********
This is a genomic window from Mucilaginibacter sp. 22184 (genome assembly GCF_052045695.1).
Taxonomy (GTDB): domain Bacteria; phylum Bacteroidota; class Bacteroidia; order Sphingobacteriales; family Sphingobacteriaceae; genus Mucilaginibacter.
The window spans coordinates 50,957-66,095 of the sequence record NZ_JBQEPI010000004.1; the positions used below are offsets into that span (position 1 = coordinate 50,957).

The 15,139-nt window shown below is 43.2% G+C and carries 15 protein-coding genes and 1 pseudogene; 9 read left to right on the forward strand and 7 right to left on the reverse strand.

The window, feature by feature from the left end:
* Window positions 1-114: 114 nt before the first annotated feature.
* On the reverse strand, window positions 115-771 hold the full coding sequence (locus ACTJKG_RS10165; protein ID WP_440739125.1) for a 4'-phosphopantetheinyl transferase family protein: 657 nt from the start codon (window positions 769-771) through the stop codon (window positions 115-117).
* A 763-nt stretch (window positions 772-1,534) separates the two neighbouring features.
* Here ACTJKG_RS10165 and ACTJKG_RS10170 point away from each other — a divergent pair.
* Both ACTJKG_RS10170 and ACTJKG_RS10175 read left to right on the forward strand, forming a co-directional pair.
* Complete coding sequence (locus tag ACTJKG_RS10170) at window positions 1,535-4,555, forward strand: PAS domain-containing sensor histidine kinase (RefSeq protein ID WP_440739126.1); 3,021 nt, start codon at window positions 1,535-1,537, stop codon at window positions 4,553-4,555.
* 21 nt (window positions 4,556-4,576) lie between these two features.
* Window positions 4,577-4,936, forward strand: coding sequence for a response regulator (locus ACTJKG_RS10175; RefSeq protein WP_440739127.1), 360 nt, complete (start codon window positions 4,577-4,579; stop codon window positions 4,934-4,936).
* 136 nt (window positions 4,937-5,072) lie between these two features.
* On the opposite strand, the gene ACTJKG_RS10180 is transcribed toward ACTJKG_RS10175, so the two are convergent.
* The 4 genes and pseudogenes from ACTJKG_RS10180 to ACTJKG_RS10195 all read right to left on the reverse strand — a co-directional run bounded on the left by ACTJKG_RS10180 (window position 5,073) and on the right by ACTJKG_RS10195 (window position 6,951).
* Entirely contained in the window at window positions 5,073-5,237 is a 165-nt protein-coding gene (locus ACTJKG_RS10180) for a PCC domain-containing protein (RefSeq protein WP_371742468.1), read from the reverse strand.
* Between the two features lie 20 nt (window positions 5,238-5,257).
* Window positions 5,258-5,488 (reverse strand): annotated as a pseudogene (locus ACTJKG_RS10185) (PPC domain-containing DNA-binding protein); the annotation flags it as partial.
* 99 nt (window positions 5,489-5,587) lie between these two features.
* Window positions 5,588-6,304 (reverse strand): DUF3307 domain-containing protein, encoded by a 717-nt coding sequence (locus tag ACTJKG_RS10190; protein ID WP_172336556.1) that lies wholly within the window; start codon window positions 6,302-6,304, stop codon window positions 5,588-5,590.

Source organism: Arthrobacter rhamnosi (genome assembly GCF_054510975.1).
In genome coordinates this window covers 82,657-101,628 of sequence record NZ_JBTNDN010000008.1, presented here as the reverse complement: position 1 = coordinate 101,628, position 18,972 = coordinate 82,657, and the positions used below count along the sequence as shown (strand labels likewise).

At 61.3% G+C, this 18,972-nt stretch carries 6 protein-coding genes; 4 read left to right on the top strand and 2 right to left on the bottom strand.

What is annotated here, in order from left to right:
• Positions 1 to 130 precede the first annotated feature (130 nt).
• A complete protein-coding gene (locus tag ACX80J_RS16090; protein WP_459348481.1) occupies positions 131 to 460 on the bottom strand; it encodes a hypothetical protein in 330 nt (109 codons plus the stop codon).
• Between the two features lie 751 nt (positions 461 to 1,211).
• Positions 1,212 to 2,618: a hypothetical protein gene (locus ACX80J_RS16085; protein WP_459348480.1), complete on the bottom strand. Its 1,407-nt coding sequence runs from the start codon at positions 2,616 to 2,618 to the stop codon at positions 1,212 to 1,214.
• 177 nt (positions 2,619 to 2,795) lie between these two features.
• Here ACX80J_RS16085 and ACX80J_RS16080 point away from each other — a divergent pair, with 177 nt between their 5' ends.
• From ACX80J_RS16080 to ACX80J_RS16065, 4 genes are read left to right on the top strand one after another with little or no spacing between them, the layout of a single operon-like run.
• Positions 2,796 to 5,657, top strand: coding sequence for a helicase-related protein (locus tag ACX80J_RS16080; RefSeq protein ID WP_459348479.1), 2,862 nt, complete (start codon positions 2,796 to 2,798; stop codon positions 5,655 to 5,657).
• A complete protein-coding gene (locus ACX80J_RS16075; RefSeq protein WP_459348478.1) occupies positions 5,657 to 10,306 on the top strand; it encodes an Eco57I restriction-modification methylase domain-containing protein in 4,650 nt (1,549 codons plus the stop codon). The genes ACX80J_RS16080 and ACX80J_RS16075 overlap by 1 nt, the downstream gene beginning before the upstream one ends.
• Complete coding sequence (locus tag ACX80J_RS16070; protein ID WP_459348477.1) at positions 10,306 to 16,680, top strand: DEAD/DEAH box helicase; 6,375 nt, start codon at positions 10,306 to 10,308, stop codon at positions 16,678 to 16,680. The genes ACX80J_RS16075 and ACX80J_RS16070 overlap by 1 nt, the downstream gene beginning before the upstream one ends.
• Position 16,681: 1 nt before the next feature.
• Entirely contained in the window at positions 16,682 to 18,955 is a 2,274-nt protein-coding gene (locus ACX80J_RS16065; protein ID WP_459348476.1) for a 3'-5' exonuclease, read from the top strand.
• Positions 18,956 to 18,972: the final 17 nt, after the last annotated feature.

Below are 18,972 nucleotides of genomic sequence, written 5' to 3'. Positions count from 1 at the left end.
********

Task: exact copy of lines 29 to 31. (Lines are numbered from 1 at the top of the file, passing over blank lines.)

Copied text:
• Positions 1,212 to 2,618: a hypothetical protein gene (locus ACX80J_RS16085; protein WP_459348480.1), complete on the bottom strand. Its 1,407-nt coding sequence runs from the start codon at positions 2,616 to 2,618 to the stop codon at positions 1,212 to 1,214.
• 177 nt (positions 2,619 to 2,795) lie between these two features.
• Here ACX80J_RS16085 and ACX80J_RS16080 point away from each other — a divergent pair, with 177 nt between their 5' ends.